Stephen Mashuda, an attorney for Earthjustice, a San Francisco-based environmental advocacy group that joined the case defending the BiOp, predicted that NMFS will be able to supply the evidence to back up its position that the pesticides pose a threat to salmon and related species. “We’re still confident that the agency’s ultimate conclusions about the pesticides will stand,” Mr. Mashuda said. “These are three of the most toxic pesticides on the planet, to wildlife and to humans.”
NMFS has issued several Biological Opinions which call for several limitations on aerial spraying and ground application of the pesticides near salmon waters, as well as buffer zones around salmon waters and ditches that drain to salmon habitat, among others. EPA was court ordered to consult with NMFS to identify measures needed to protect salmon and steelhead from the pesticides as a result of a 2002 and 2007 lawsuit. As a result of these consultations, EPA in a letter to NMFS, explained how it planned to achieve protection goals through the methods outlined in the BiOps or by alternative methods drafted by the agency. However, pesticide manufacturers willfully ignored and challenged NMFS’ findings and EPA’s implementation of the recommendations. Dow AgroSciences LLC and Cheminova, in stated in correspondence to the EPA, said they were “baffled by the agency’s position,” and that their products do not threaten endangered species. Citing their “solid scientific evidence” that they claim is “far more complete than is reflected in the NMFS Biological Opinion,” they are not prepared to make the registration revisions [to their products].
EPA, under the Federal Insecticide, Fungicide and Rodenticide Act (FIFRA), can force chemical companies to change their labels by cancelling existing labeling and issuing new ones. However, label changes are piecemeal efforts that do not address the larger problem that toxic pesticides pose to human health, wildlife, and environmental integrity. Beyond Pesticides calls for the full protection of endangered species through strong legislation that supports least-toxic chemical use. Throughout the years, chemicals have been poisoning our foods and sickening our children.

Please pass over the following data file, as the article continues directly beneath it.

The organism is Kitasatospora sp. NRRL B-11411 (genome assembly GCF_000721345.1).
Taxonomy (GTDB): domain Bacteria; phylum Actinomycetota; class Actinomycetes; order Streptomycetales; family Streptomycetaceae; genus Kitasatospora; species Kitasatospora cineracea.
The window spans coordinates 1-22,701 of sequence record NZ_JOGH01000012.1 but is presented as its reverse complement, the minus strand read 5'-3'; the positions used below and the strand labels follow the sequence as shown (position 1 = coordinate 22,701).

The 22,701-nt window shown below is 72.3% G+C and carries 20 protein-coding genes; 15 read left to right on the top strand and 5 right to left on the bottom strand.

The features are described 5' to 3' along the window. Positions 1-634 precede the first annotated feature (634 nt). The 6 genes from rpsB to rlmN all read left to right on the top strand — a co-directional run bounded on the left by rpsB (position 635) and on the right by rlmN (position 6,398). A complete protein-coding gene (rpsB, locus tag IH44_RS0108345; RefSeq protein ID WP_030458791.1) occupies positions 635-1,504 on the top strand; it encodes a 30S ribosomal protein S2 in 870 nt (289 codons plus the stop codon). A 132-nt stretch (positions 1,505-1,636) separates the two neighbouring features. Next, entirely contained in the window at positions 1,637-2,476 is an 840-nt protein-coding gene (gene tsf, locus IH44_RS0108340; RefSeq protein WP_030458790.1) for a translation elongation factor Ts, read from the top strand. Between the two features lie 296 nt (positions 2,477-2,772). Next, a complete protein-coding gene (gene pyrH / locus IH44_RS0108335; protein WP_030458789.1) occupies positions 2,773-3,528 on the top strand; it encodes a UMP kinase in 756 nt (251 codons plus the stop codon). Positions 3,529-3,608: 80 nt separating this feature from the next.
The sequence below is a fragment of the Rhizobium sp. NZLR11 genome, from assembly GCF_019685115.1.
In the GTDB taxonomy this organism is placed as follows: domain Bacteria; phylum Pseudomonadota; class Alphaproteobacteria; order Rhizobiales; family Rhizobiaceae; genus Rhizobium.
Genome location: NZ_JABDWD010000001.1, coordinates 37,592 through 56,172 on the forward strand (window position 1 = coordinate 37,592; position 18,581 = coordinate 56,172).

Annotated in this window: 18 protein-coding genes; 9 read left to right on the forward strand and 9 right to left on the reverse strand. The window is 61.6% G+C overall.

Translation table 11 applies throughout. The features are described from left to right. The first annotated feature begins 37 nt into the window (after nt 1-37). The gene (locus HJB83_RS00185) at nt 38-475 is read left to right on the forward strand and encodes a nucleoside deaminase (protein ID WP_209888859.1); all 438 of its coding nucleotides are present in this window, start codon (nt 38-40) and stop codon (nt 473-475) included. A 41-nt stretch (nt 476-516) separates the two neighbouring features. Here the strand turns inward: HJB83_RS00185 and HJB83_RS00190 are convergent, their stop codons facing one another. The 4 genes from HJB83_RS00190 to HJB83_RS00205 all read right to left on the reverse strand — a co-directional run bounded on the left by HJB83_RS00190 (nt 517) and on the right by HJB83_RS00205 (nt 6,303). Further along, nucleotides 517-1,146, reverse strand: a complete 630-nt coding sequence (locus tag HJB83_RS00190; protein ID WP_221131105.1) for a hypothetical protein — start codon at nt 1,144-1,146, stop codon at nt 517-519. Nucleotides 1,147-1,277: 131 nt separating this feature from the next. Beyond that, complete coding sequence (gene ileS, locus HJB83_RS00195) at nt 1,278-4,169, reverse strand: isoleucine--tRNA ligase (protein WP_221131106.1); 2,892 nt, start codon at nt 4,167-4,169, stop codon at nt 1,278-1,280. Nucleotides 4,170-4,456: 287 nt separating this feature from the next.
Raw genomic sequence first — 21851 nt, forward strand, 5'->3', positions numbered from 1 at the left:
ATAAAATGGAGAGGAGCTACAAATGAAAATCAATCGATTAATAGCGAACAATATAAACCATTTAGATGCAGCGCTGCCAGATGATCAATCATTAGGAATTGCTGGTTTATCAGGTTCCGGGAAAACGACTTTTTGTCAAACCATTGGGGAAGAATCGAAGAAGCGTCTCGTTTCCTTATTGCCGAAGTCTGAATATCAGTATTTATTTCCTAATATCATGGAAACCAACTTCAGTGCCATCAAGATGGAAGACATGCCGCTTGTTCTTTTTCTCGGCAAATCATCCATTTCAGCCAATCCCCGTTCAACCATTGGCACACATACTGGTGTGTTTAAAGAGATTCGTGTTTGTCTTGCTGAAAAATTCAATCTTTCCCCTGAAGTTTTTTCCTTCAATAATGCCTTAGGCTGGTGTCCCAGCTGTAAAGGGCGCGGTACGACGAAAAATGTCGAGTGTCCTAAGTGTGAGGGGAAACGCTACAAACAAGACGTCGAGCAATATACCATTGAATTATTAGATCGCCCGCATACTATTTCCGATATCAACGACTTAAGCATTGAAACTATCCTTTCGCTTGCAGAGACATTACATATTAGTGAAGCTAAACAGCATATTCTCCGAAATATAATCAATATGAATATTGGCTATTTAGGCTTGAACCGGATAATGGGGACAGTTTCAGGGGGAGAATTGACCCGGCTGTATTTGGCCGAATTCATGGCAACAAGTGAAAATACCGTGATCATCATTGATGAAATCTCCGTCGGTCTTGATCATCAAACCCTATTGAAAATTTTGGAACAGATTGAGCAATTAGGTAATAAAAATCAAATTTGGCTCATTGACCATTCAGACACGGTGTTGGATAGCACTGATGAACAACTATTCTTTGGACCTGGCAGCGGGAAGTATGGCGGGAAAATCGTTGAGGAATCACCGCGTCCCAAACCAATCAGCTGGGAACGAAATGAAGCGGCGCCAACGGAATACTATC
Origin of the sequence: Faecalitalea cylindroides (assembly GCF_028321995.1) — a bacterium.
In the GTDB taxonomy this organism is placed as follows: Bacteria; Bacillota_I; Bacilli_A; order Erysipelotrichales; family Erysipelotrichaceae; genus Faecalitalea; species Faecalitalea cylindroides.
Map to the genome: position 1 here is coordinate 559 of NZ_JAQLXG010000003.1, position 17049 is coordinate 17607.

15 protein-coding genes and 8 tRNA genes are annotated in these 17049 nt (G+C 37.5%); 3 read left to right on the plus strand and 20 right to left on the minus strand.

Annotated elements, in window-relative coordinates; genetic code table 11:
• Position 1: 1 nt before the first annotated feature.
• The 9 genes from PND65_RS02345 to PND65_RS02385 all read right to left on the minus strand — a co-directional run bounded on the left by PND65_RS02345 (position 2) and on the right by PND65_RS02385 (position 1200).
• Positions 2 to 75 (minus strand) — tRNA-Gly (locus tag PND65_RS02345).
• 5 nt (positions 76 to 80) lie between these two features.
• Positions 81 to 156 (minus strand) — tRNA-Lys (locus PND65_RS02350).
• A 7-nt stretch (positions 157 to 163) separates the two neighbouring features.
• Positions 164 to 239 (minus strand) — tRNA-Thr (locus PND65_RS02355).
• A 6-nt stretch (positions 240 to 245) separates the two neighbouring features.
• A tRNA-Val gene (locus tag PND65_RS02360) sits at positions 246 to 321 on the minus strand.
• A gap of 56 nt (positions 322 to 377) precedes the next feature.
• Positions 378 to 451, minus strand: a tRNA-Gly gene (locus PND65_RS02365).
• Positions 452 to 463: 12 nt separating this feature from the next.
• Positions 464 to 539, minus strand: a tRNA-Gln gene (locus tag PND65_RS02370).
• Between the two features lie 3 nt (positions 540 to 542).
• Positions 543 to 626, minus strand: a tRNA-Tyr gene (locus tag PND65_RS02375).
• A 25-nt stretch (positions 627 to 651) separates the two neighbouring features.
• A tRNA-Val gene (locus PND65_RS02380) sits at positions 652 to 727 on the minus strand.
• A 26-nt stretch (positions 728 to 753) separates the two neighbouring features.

In a similar issue, a NMFS draft Biological Opinion found that the issuance of the proposed pesticides general permit by EPA is likely to jeopardize the continued existence of endangered and threatened species and cause the destruction or modification of critical habitat of the species without the implementation of a reasonable and prudent alternative (RPA). NMFS stated that pesticide discharges were resulting in exposures to pesticide pollutants in concentrations, durations or frequencies that cause adverse effects to ESA listed species or designated critical habitat. The controversial pesticide general permit went into effect October 31, 2011 after a months-long unsuccessful battle in Congress to have the water protections revoked.
Source: Bloomberg News
All unattributed positions and opinions in this piece are those of Beyond Pesticides.